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19 S. Cameron Street, Winchester VA

Obsessive Compulsive Disorder (OCD)

Obsessive-compulsive disorder (OCD) is a condition that causes children/teens to have unwanted thoughts, feelings, and fears to the point that they impact their daily lives, things that prevent them from the leaving the house, or always late. Adults with OCD can make allowances in their schedules as they need to, children/teens cannot always do that as they have to go along with their parents’ timetable. These are called obsessions, and they can make kids feel anxious. To relieve the obsessions and anxiety, OCD leads kids to do behaviors called compulsions (also called rituals). OCD presents different in children and teens that it does with adults.



Obsessions are fears that children/teens cannot stop thinking about and things that cause them to be anxious. The fears can include:


  • worrying or focusing on whether something is straight, even, or placed in an exact way
  • worrying or focusing on whether something is clean, dirty, or germy
  • thoughts that they, or someone else, will get sick, hurt, or die
  • worrying that they said a bad word, had a bad thought, or made a mistake
  • whether they have broken a rule, done a bad thing, or sinned
  • thinking that something is lucky or unlucky, bad or good, safe or harmful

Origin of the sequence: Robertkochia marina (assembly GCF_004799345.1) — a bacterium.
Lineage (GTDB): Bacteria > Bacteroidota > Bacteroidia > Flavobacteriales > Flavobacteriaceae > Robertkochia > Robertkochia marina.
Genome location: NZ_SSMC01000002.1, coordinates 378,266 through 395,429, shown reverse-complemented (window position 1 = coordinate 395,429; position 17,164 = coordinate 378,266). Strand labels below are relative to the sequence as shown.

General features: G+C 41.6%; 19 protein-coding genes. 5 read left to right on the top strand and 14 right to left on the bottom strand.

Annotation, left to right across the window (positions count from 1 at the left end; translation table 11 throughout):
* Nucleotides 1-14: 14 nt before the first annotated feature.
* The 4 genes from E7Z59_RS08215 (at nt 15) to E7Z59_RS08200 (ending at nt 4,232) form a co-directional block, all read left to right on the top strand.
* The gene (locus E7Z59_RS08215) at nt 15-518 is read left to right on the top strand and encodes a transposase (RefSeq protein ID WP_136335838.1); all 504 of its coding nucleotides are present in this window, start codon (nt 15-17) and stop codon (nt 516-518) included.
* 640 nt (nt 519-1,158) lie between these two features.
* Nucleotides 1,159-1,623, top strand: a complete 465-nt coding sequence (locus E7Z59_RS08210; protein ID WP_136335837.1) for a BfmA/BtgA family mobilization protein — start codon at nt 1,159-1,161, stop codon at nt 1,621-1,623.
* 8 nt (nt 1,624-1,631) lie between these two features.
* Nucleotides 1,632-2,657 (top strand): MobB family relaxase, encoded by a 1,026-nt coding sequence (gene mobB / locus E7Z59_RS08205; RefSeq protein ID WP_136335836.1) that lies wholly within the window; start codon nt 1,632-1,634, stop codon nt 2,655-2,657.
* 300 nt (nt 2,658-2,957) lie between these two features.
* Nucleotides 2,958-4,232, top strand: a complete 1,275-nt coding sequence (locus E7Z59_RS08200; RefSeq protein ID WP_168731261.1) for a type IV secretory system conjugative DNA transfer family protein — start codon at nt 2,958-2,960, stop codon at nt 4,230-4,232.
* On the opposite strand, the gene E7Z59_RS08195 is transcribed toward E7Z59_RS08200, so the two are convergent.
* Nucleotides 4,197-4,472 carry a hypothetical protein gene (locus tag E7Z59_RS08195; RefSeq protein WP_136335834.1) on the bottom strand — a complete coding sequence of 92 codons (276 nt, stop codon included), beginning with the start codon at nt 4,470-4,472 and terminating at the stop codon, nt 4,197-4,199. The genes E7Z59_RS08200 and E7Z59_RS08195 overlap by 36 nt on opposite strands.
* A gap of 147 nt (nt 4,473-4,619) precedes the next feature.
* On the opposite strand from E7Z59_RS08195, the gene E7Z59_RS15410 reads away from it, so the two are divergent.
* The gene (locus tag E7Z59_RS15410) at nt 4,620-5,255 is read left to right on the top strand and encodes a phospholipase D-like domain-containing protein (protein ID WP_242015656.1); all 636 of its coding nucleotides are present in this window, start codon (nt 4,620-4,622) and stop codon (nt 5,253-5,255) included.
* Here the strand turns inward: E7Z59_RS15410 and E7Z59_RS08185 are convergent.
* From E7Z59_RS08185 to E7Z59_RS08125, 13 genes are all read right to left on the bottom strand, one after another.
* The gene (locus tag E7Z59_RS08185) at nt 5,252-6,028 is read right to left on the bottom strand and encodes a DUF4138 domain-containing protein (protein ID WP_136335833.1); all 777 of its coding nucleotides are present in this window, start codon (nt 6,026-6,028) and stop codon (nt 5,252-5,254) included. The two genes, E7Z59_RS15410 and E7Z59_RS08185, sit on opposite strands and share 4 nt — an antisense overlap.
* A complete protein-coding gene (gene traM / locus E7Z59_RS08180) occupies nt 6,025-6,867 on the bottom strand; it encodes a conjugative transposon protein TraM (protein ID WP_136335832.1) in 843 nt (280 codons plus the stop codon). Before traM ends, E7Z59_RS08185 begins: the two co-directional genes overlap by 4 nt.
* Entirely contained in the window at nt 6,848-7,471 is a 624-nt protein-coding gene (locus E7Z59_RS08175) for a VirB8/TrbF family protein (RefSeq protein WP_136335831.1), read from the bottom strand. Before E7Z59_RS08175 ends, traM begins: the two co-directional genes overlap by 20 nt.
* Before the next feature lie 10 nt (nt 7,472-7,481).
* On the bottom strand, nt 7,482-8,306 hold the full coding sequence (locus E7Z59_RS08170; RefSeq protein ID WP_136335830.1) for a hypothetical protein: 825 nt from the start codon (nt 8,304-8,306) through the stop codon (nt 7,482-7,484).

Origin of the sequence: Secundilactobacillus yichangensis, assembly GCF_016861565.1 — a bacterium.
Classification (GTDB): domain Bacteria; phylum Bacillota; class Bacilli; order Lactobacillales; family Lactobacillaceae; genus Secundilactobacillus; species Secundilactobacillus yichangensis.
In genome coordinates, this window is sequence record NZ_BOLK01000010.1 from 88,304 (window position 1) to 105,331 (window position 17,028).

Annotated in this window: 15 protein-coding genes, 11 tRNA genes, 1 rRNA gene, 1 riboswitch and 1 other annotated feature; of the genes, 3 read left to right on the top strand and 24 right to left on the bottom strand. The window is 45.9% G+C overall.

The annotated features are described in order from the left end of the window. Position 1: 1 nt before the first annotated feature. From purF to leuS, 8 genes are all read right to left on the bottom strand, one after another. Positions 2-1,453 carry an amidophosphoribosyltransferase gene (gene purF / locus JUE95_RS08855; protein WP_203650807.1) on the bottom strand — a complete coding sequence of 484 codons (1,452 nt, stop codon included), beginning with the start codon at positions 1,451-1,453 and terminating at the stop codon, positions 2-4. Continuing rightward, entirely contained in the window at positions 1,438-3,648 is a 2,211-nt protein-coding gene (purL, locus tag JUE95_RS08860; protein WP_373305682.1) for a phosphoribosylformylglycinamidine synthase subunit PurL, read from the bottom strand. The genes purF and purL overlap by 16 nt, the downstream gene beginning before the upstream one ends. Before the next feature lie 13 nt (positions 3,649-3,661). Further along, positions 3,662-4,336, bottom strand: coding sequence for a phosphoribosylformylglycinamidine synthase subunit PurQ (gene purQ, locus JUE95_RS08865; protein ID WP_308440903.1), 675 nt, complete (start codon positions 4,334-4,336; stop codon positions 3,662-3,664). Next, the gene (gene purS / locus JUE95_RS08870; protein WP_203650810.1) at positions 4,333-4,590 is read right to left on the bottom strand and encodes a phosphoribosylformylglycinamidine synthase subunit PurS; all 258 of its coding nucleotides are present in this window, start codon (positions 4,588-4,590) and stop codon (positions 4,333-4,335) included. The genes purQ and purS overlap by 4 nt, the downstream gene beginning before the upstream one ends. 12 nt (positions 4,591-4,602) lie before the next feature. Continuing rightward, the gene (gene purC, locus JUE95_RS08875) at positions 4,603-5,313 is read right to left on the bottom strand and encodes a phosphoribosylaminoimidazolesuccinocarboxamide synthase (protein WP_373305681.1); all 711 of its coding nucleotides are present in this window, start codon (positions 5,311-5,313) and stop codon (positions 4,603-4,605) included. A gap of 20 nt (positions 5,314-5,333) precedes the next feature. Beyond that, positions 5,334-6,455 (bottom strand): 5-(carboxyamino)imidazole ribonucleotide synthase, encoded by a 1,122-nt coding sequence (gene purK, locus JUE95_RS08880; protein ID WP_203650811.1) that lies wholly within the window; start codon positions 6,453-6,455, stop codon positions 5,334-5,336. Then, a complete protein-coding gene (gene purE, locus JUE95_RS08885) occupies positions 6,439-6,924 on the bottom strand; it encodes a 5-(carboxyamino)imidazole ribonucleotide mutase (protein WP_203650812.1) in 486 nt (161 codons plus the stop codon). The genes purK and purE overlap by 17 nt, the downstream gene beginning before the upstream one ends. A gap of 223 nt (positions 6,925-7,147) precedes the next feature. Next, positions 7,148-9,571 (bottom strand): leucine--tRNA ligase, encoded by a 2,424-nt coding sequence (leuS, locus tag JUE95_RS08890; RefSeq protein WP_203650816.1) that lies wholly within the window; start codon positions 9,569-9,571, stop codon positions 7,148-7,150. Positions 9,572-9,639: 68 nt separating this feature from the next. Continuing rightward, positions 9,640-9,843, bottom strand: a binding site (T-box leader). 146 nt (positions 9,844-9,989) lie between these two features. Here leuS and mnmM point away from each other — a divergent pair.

• refusing to use a certain restroom
  • have chapped hands because they can’t stop washing their hands


Compulsions are behaviors that children/teens repeat over and over, thinking that these things have to be done to make sure things are in order, or safe or to be “just right.” Compulsions impact how you have to function as a family because they have to take their rituals into account. Compulsions can include:


  • washing and cleaning
  • having things in a specific order
  • touching or tapping a certain number of times, or a set way
  • counting to a certain 'good' number, avoiding "unlucky" numbers
  • often erasing things, re-writing, re-doing, or re-reading
  • repeating a word, phrase, or question much more than necessary
  • going in and out of doorways several times in a row
  • checking to make sure a light is off, a door is locked, or checking and re-checking homework


It may take time for parents to notice that their child is potentially dealing with OCD, there are some signs that will help you decide to bring your child in for an evaluation:


  • get upset and lose their temper if they can't make something perfect or if something is out of place
  • feel and act irritable, upset, sad, or anxious
  • have trouble concentrating on schoolwork, or enjoying activities
  • take much too long to do everyday tasks, like getting dressed, organizing a backpack, completing homework, or taking a shower
  • seem unsure of whether things are OK
  • have trouble deciding or choosing
  • insist that a parent say or do something an exact way


At Cameron Pediatric Counseling, we exclusively work with children and teenagers, we are very familiar with OCD and helping your child with it.  We work with your child to teach them how to face their fears and learn to cope with them, and how to resist their compulsions. We also work with the parents on how to respond during OCD situations and how to support your child’s progress. With children it will present differently that it does with adults, let us sort it out as it might be presenting as something else.



Cameron Pediatric Counseling, Inc.


19 S. Cameron Street, Winchester VA

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